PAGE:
Keep Your Rabbit Safe While Traveling

Travel with your rabbit safely

If you have to bring along your pet rabbit when you travel by car or plane, practice the same motto as the Boys Scouts and “Be Prepared”. Rabbits are high-strung animals that become stressed out easily. Every rabbit will have his or her own reaction, to your interrupting their daily routine and changing their environment. Expect to spend time preparing and planning to make the trip as undramatic as possible for your beloved rabbit.

There are different concerns when taking your rabbit on short or long trips, as well as driving versus flying.

Travel safely with your rabbit by car

More than likely, when you take your rabbit to the vet, you will go by car. A regular checkup should be less stressful than if you have an emergency. For car travel, a small, cozy crate works best to help your rabbit feel safe and comfortable. That said, the crate should be large enough for the rabbit to stretch out and lie down. And, if your pet has a cage mate, bring him or her along for moral support.

Experts recommend that you place the rabbit’s crate with its side facing the front of the car, i.e., so that the cage front faces one of the doors. If you were to get into an accident with your rabbit, instead of his or her being thrust forward, which could strain their head and/or neck, the rabbit will move side to side. As mentioned, the smaller the carrier, the better.

When you place the carrier on the seat of the car, secure it with a seatbelt. Better still, if you can fit the carrier on the floor in back, it’s a safer way for the rabbit to travel. Conversely, placing the carrier on the floor of the front passenger seat is also relatively safe. However, beware of the temperature, season, and how warm it may be in the car. Rabbits are very sensitive to heat!

Longer trips in the car

Because rabbits are high-strung animals, while they’re traveling long distance by car, they may become nervous and refuse to eat or drink. Besides, they may forgo urinating or eliminating.

However, we still recommend bringing along towels and plastic bags to hold soiled towels. Offer water-rich vegetables as well, and don’t fret too much if your pet refuses to eat them. When you stop at a rest area, feel free to let your leashed rabbit hop around in the grass, far from the dog area.

Traveling by plane

Reports show that animals placed in the cargo section of airplanes can be injured or even die. If you’re not sure if it’s safe to place your rabbit in cargo when traveling by plane, please remember you have every right to be cautious.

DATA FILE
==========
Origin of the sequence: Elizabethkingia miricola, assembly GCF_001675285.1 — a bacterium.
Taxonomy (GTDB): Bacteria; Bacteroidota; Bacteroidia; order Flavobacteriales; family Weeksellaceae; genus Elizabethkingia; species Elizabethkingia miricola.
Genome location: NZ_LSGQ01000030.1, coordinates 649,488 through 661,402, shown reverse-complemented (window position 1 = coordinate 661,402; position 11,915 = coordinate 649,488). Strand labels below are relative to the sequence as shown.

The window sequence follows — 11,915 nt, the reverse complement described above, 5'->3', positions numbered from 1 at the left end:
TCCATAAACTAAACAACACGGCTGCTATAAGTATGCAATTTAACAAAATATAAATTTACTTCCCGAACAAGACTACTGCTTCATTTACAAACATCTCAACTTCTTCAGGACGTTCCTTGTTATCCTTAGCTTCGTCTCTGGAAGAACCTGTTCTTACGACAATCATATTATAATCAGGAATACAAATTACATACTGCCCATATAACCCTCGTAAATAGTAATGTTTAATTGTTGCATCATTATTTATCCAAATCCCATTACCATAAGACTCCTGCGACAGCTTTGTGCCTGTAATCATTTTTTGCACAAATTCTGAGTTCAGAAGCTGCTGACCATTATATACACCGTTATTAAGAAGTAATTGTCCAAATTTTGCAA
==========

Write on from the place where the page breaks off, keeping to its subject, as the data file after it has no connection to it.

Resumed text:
When the government started to require that airlines reveal the numbers of lost, injured, and dead animals that traveled in cargo, many airlines stopped offering the option completely. Better still, some airlines allow rabbits in the cabin. We highly recommend calling the airline ahead of time and asking for the exact requirements individuals must follow to travel with their rabbit. Imagine how disappointed you would be if you showed up with your rabbit and they were not permitted onboard.

According to Colorado House Rabbit Experts, you can travel safely by plane with your rabbit. In light of the news of animals dying on planes in the last couple of years, most sources don’t recommend this. However, if you must travel by plane with your rabbit, and if he or she is relegated to the animal cargo space, please keep your pet in a small, airline-approved carrier. Provide towels and leafy green vegetables.

If you plan to fly during hot weather, schedule the flights as early in the morning or late in the evening as possible. This can help prevent the rabbit from being exposed to the sun, or perhaps being left on the tarmac during the hottest time of day. If the airline insists your rabbit be transported in the cargo space, place warning labels on the carrier telling the staff not to leave the carrier in the sun.

All the must-have supplies when traveling with your rabbit

Speaking of warm weather, if your car has no air-conditioning, we recommend including a cooling device in the carrier. For instance, fill and freeze plastic water bottles, or purchase freezer packs and include them in the rabbit carrier.

If the carrier is too large, which may cause the rabbit to bounce around, include towels and/or plastic bottles to cushion the carrier and prevent the rabbit from getting injured. Please avoid holding the rabbit in your lap. If you were to get into an accident, your pet could suffer a serious injury.

In addition to bringing towels for the carrier, you should provide:

  • Litter/litter box
  • Rabbit food
  • Hay
  • Plenty of water
  • Leafy vegetables

If you’re camping or staying overnight at a hotel, try to make the environment as close to home as you can. Set up the litter box and set up the rabbit food and water. Keep the rabbit carrier available and leave the door open, so your rabbit can go in and out at will. If you’re worried about the rabbit scampering around, perhaps close them in the bathroom.

A Few Last Words

Overall, sedating a rabbit is not a good idea. Anecdotal evidence suggests that rabbits feel safest when they’re awake and alert. If a rabbit resists being sedated, that could cause him or her stress. Perhaps it’s better to provide an appropriately sized carrier than drug your bunny.

Just as with dogs in cars during the summer, please remember cars can become severely warm in a short time. Please avoid leaving your rabbit alone in the car, especially when it’s hot. If you wish to travel with your rabbit by car or plane, do your research, and never leave the pet unattended.